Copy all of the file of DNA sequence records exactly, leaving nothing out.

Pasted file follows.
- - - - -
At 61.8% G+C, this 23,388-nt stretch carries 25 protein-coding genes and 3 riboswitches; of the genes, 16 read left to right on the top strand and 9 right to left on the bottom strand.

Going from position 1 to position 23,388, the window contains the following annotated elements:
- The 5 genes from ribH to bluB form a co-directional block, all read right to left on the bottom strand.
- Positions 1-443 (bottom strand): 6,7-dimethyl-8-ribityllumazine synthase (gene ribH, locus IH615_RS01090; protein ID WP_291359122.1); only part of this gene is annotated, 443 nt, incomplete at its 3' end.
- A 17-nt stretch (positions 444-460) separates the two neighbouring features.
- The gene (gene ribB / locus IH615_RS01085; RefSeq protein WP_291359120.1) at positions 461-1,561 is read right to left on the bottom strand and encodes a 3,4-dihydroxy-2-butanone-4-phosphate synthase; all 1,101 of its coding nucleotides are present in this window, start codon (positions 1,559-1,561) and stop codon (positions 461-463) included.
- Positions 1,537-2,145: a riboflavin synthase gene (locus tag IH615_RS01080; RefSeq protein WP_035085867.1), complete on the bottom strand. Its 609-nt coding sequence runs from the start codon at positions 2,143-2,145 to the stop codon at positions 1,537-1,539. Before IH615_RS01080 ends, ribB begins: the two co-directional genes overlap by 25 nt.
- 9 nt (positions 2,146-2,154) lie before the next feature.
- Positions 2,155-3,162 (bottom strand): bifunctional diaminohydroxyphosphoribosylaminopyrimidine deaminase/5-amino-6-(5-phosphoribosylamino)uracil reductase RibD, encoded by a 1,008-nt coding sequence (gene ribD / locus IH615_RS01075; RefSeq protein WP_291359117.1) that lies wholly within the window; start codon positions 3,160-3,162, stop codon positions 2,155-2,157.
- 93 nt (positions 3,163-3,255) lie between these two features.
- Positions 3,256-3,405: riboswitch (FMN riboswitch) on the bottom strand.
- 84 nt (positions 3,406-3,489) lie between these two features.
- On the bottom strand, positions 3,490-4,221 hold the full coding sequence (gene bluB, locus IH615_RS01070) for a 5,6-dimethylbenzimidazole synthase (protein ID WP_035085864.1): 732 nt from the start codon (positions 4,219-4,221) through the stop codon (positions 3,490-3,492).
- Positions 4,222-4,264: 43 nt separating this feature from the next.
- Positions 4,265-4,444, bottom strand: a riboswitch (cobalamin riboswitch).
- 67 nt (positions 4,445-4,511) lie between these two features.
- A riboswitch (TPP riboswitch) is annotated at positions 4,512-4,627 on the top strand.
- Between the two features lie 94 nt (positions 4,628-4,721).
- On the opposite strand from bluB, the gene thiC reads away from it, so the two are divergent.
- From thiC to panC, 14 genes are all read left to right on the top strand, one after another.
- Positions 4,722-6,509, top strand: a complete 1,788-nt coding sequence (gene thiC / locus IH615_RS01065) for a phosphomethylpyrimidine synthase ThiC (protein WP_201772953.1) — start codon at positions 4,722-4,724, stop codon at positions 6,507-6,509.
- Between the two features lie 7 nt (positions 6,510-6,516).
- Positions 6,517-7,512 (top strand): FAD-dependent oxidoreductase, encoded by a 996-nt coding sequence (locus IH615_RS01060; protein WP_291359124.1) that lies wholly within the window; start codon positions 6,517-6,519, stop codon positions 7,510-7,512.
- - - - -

At 61.8% G+C, this 23,388-nt stretch carries 25 protein-coding genes and 3 riboswitches; of the genes, 16 read left to right on the top strand and 9 right to left on the bottom strand.

Going from position 1 to position 23,388, the window contains the following annotated elements:
- The 5 genes from ribH to bluB form a co-directional block, all read right to left on the bottom strand.
- Positions 1-443 (bottom strand): 6,7-dimethyl-8-ribityllumazine synthase (gene ribH, locus IH615_RS01090; protein ID WP_291359122.1); only part of this gene is annotated, 443 nt, incomplete at its 3' end.
- A 17-nt stretch (positions 444-460) separates the two neighbouring features.
- The gene (gene ribB / locus IH615_RS01085; RefSeq protein WP_291359120.1) at positions 461-1,561 is read right to left on the bottom strand and encodes a 3,4-dihydroxy-2-butanone-4-phosphate synthase; all 1,101 of its coding nucleotides are present in this window, start codon (positions 1,559-1,561) and stop codon (positions 461-463) included.
- Positions 1,537-2,145: a riboflavin synthase gene (locus tag IH615_RS01080; RefSeq protein WP_035085867.1), complete on the bottom strand. Its 609-nt coding sequence runs from the start codon at positions 2,143-2,145 to the stop codon at positions 1,537-1,539. Before IH615_RS01080 ends, ribB begins: the two co-directional genes overlap by 25 nt.
- 9 nt (positions 2,146-2,154) lie before the next feature.
- Positions 2,155-3,162 (bottom strand): bifunctional diaminohydroxyphosphoribosylaminopyrimidine deaminase/5-amino-6-(5-phosphoribosylamino)uracil reductase RibD, encoded by a 1,008-nt coding sequence (gene ribD / locus IH615_RS01075; RefSeq protein WP_291359117.1) that lies wholly within the window; start codon positions 3,160-3,162, stop codon positions 2,155-2,157.
- 93 nt (positions 3,163-3,255) lie between these two features.
- Positions 3,256-3,405: riboswitch (FMN riboswitch) on the bottom strand.
- 84 nt (positions 3,406-3,489) lie between these two features.
- On the bottom strand, positions 3,490-4,221 hold the full coding sequence (gene bluB, locus IH615_RS01070) for a 5,6-dimethylbenzimidazole synthase (protein ID WP_035085864.1): 732 nt from the start codon (positions 4,219-4,221) through the stop codon (positions 3,490-3,492).
- Positions 4,222-4,264: 43 nt separating this feature from the next.
- Positions 4,265-4,444, bottom strand: a riboswitch (cobalamin riboswitch).
- 67 nt (positions 4,445-4,511) lie between these two features.
- A riboswitch (TPP riboswitch) is annotated at positions 4,512-4,627 on the top strand.
- Between the two features lie 94 nt (positions 4,628-4,721).
- On the opposite strand from bluB, the gene thiC reads away from it, so the two are divergent.
- From thiC to panC, 14 genes are all read left to right on the top strand, one after another.
- Positions 4,722-6,509, top strand: a complete 1,788-nt coding sequence (gene thiC / locus IH615_RS01065) for a phosphomethylpyrimidine synthase ThiC (protein WP_201772953.1) — start codon at positions 4,722-4,724, stop codon at positions 6,507-6,509.
- Between the two features lie 7 nt (positions 6,510-6,516).
- Positions 6,517-7,512 (top strand): FAD-dependent oxidoreductase, encoded by a 996-nt coding sequence (locus IH615_RS01060; protein WP_291359124.1) that lies wholly within the window; start codon positions 6,517-6,519, stop codon positions 7,510-7,512.